The 457b retirement plan is similar to plans like the 401(k) and 403(b) retirement plans.
The 457(b) retirement plan is funded by the employer and it is also a tax-deferred retirement plan. The name “457(b)” originates from the section that governs these plans in the Internal Revenue Code. It can also be called the “457 plan.” Returns are being deducted from the paychecks of the 457(b) retirement plan subscribers to be set aside in an investment account that is tax-free as this is the case for all defined contribution plan.
The 457(b) plan was established purposely for government employers and non-government employers like hospitals and charities. Its main aim was to serve as an alternative defined contribution plan. However, there are specific rules which differentiate the governmental and non-governmental 457 plans.
One difference that is imperative is the fact that public government 457s have to be funded by the employer, on the other hand, nearly all non-governmental 457s are not funded by employers (as this will mean that tax benefits will be removed the account, according to the guidelines of the ERISA).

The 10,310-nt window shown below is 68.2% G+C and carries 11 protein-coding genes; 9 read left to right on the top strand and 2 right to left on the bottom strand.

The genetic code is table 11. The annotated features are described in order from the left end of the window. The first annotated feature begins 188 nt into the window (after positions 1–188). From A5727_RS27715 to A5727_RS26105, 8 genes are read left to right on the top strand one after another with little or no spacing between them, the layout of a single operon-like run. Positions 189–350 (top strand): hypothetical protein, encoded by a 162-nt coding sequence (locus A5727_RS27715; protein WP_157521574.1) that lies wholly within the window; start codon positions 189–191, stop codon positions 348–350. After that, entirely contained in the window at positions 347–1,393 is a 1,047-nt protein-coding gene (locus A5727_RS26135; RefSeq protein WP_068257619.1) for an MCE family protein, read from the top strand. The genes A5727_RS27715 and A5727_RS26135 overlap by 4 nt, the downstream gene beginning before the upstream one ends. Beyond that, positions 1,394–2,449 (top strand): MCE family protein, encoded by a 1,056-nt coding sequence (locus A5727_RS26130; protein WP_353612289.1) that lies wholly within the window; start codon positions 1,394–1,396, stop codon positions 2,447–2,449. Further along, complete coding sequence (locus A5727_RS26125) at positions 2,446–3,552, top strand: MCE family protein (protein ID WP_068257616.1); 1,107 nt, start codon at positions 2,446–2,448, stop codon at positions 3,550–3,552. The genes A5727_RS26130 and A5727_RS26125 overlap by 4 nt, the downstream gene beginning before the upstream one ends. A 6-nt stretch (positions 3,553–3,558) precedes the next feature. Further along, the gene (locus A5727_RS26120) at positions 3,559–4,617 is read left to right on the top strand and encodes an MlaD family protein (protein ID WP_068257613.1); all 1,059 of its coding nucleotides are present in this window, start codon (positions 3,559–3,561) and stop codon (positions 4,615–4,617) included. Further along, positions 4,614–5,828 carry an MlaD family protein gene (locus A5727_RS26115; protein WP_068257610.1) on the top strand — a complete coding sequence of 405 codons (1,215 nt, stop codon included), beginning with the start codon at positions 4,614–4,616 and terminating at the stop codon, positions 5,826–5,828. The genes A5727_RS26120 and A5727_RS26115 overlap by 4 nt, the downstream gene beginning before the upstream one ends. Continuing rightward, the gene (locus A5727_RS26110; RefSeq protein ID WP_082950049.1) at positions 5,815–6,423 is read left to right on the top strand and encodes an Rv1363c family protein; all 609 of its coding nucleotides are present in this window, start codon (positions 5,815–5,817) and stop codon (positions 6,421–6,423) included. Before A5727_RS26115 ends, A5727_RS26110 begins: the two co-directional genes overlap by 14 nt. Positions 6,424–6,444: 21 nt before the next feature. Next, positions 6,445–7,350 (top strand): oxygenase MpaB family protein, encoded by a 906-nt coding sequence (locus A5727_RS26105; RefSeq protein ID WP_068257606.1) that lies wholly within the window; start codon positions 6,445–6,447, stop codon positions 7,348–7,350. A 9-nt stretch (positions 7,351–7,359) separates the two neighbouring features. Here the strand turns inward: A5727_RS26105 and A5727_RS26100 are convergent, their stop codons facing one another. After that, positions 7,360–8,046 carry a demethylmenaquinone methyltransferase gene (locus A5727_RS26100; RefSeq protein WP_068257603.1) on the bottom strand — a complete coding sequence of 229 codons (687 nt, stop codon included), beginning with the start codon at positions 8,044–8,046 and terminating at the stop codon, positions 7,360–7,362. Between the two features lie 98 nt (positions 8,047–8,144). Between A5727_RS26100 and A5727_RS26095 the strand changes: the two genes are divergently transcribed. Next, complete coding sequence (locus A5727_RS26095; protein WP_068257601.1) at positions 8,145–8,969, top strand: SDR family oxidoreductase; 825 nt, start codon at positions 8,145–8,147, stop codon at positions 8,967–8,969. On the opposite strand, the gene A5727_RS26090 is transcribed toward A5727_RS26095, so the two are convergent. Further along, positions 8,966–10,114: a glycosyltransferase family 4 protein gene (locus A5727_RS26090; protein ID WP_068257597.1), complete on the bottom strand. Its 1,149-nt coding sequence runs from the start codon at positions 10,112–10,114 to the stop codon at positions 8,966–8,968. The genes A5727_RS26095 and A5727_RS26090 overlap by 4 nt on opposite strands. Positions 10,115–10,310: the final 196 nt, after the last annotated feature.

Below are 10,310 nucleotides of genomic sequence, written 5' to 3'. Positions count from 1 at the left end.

Thrift Savings Plan (TSP)
This is a type of defined contribution retirement plan.
Federal employees or members of the armed services are the only ones that are exclusively entitled to establish such a plan. There are three parts of the FERS retirement packages among which the Thrift Savings Plan is, including the FERS annuities and Social Security. The Thrift Savings Plan was created by Congress as an alternative to the 401(k) plan for public workers.
This plan consists of about ten investment funds, under six categories called the G, F, C, S, I and L. Every one of these is basically a mutual fund portfolio organized based on the different level of risks attached to each. You are not entitled to hold individual securities through the Thrift Savings Plan.
Solo 401k Plan
The solo 401(k) retirement plan was established particularly for the self-employed individuals who have relegated earlier to using Profit Sharing Plans, Keogh Plans, or Individual Retirement plans (IRAs).
It was the first employer-sponsored retirement vehicle that was created as part of the Economic Growth and Tax Relief Reconciliation Act of 2001. Its rules and conditions are somewhat similar to that of a normal plan, except that the employer/owner and his business are not subject to the complex and costly guidelines of the Employee Retirement Income Security Act (ERISA) and there can be no other employees of the company who are considered full-time (1,000+ hours worked per year).